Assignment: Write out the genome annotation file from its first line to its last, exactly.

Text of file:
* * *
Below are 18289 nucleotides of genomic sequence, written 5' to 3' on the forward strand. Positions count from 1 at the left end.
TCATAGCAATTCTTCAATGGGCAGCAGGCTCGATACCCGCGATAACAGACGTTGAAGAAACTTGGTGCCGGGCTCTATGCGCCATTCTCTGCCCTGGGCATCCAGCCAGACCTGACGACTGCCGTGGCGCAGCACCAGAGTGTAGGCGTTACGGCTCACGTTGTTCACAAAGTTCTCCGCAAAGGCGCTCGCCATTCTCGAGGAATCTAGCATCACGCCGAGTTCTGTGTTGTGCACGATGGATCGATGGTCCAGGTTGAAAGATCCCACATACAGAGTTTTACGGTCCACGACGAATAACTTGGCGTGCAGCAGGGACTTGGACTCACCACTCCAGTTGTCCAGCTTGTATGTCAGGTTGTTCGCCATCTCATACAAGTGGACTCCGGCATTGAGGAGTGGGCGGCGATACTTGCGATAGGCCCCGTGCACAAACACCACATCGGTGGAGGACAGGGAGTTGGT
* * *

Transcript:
Below are 18289 nucleotides of genomic sequence, written 5' to 3' on the forward strand. Positions count from 1 at the left end.
TCATAGCAATTCTTCAATGGGCAGCAGGCTCGATACCCGCGATAACAGACGTTGAAGAAACTTGGTGCCGGGCTCTATGCGCCATTCTCTGCCCTGGGCATCCAGCCAGACCTGACGACTGCCGTGGCGCAGCACCAGAGTGTAGGCGTTACGGCTCACGTTGTTCACAAAGTTCTCCGCAAAGGCGCTCGCCATTCTCGAGGAATCTAGCATCACGCCGAGTTCTGTGTTGTGCACGATGGATCGATGGTCCAGGTTGAAAGATCCCACATACAGAGTTTTACGGTCCACGACGAATAACTTGGCGTGCAGCAGGGACTTGGACTCACCACTCCAGTTGTCCAGCTTGTATGTCAGGTTGTTCGCCATCTCATACAAGTGGACTCCGGCATTGAGGAGTGGGCGGCGATACTTGCGATAGGCCCCGTGCACAAACACCACATCGGTGGAGGACAGGGAGTTGGT